Week 24 Chapters 16, 17 and 22- The Last Three Lessons of the Cross or How to miss the point by 18 inches.
Scripture: Matt. 20;17-20, 26:6-13,26-29; Mark 10:32-35, 14:8-9, 22-25; Luke 22;17-20, John 12;1-8, 1Cor. 11:23-26
As Jesus proceeded toward His ultimate challenge, He taught the twelve about the things they would need in order to carry on after His death. It was amazing how the twelve, for selfish reasons, were not able to hear what He was saying. Although He certainly made it clear that the situations they would encounter included suffering, serving, sacrifice, and even a new covenant sign, the twelve were enamored with their own speculations of how things were going to be. Let us look at what was happening.
Jesus and the twelve headed back to the place, ironically where His ministry began. It was there that He would fulfill His baptismal vow to sacrifice Himself for His people. As He traveled, He busied Himself with the work God the Father had given Him. He enjoyed the fellowship of people, and taught using the examples and situations afforded Him through those interactions, as well as the exchanges with the Pharisees and the Twelve.
These last lessons centered on the topic that He had discussed often as his mood and the situation provided. It was the sacrifices necessary for the Kingdom. At this time, he was talking specifically about the abstinence from marriage, and the renunciation of personal property. His purpose was to highlight one of the many ways that sacrifice could be a blessing, by employing the right spirit while doing so.
Since Jesus often used the thinking of those who were with Him to teach, when the disciples were appalled at His idea of celibacy, He reminded them that celibacy was a gift from God and not a command. If it were, there would be no progeny to promote the Kingdom. His point was simply to illustrate the differences in the spiritual life of a married person, and a celibate one. Of course, the twelve jumped to the conclusion that they must be eunuchs.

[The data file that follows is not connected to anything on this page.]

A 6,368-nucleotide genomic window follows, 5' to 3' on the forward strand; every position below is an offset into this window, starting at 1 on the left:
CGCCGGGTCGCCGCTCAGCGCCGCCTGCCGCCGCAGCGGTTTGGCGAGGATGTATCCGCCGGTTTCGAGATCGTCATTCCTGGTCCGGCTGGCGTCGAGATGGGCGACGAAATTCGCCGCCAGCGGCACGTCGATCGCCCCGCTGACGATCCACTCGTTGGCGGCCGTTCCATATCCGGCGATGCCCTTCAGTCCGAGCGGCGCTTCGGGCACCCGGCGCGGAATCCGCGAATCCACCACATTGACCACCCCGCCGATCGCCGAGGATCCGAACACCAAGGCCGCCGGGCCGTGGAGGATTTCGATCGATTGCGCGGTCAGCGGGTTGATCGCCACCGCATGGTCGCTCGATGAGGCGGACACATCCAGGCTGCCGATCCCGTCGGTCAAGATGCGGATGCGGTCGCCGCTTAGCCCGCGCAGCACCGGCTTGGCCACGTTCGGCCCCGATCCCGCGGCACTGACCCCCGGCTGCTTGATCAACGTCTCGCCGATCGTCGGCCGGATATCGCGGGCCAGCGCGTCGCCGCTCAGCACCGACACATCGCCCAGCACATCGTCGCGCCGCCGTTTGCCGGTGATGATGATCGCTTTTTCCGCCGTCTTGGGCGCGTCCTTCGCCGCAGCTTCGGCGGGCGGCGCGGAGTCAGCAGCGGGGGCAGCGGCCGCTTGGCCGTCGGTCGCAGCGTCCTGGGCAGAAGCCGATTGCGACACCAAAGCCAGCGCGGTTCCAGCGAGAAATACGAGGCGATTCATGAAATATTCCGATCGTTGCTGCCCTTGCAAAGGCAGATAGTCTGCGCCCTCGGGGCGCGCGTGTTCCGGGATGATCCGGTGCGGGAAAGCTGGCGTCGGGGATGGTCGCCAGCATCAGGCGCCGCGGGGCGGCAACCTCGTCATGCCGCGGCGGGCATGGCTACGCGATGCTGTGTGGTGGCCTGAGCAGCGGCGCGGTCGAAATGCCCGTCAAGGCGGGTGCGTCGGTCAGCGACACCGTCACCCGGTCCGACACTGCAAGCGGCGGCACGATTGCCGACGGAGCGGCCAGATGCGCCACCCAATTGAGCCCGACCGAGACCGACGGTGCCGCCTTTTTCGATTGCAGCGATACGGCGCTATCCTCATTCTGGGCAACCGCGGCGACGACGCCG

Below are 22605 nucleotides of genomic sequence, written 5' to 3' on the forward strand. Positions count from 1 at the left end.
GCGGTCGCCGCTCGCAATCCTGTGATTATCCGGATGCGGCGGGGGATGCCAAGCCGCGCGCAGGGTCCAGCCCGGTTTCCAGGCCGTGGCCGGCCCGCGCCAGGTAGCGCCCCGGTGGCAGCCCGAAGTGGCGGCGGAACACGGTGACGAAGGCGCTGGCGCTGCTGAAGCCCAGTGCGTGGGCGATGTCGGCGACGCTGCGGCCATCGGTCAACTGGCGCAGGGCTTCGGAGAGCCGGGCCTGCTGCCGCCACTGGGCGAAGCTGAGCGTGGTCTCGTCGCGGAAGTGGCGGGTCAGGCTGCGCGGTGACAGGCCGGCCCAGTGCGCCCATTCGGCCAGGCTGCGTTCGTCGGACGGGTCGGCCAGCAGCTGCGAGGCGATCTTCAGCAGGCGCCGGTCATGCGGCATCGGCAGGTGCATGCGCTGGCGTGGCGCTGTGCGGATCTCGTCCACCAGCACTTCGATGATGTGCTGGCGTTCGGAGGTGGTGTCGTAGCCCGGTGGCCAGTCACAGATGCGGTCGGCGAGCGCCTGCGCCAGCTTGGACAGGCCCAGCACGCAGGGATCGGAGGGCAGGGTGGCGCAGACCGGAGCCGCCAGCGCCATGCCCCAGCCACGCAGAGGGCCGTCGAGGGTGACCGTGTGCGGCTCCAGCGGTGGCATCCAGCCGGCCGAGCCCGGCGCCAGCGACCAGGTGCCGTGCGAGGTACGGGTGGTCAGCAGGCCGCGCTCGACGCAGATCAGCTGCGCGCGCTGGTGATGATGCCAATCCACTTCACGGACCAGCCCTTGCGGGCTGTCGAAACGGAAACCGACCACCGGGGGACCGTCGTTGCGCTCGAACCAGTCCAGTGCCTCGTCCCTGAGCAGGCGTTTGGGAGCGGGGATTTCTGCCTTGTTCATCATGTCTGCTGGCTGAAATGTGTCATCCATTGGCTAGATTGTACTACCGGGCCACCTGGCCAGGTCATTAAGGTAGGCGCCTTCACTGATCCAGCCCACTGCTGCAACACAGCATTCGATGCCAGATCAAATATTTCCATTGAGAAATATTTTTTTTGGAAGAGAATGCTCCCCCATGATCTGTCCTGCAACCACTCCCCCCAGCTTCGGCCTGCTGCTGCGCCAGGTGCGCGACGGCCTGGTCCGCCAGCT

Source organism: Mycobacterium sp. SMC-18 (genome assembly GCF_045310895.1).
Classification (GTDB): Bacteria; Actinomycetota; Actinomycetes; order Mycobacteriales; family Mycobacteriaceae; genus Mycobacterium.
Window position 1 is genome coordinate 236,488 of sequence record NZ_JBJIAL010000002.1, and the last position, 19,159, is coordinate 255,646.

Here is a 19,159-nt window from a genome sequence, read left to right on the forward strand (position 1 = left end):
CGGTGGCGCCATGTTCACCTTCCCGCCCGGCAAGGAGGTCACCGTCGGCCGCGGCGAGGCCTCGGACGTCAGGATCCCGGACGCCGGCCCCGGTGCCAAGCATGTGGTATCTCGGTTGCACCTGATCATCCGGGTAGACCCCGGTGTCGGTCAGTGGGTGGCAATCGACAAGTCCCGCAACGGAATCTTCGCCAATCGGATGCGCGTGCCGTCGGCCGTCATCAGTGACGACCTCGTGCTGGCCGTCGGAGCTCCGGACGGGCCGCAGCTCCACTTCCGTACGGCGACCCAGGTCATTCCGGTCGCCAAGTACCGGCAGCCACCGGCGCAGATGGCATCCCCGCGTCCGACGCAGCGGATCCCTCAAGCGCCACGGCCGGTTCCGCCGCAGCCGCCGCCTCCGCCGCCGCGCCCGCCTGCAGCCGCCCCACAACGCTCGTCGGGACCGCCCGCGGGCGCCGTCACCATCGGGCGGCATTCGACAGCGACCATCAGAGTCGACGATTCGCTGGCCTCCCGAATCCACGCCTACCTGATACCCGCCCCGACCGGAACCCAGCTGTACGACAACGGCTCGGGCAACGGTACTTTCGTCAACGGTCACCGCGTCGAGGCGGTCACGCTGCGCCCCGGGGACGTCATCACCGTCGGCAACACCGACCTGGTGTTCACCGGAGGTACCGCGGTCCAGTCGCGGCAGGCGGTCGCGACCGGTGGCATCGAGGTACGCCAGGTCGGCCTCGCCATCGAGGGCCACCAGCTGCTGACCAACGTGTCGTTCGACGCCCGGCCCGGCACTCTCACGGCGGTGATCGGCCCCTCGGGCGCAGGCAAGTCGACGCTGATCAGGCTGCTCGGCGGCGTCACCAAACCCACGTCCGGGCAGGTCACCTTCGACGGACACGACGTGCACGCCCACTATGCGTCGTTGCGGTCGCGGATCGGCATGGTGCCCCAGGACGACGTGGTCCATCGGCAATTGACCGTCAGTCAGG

Dr. Bruce comments here that the Church, up until the Reformation, seemed to think that celibacy and poverty were spiritual virtues. The popularity of the monastic movement illustrates that; however, as Scripture shows here, that was NOT Jesus’ intention (Bruce, 255).
The point was that the distractions of the world could hinder the productivity that a Christian might attain for the Kingdom. However, it does not mean that we all should avoid life and become monks. Dependence on God’s calling, and the gifts of the Holy Spirit, play a large part in the outcome of our spiritual lives as well. We cannot do it on our own. In fact, avoiding things altogether (abstinence) is easier for us. The practice of self-control (temperance), which is also a gift of the Spirit, is much harder.
The thing man must abstain from is addictions or idol worship. If one avoids life, there will be no temptation to sin. Therefore, one does not have to deal with the issues that face most people.
So what did the twelve do with this information? Well, Peter, as usual, speaking for the rest, tried to impress Jesus with what he and the disciples sacrificed for Him. Peter, always putting his foot in his mouth smiled with satisfaction (my thought). Peter had no clue what sacrifices he would face as the next few days would unfold. Peter was very complacent until Jesus burst his bubble by saying that the first may be last and the last may be first. What did that mean? Was God unfair? Of course not! Again, it had to do with the heart not the head….18 inches in physical distance, 180* in meaning.
Jesus was stressing that all sacrifice for the Kingdom must be from a heart that loves God. It cannot be from a heart that tries to impress God with goodness. Man has no way of doing that. If righteousness could be achieved by the law, then Christ died for nothing (the Apostle Paul, Galatians 2:20). The rewards of self-sacrifice only come from a heart emptied of self. A selfish head cannot even perceive those rewards. It has to come from the heart of a Servant; a Servant like Jesus. He gave it all, nothing we do can surpass that. Compared to Him, we have nothing to bring to the table but humility.
The other lessons that Jesus taught about the Kingdom included what suffering and sacrifice the twelve would ultimately have to endure. The rewards, however, were great. While they did not yet know why these things had to occur, after Jesus’ death, resurrection, ascension, and giving of His Holy Spirit, they would become abundantly clear. At this time, however, their dreams of Earthly conquest clouded their understanding of almost everything He taught.
His last interaction with them was the giving of the covenant sign of Communion. The Last Supper, saw the fulfillment of the Passover. The new sign of the New Covenant in His blood would soon make them aware of the cost of Kingdom living. His sacrifice would be more than marital bliss or personal poverty. But the glory He received was far better than what He may have lost. If we, as Christians could live that way, what a different world we would have. The Kingdom on Earth would attract more people to the Kingdom in Heaven….
See Ya Next Time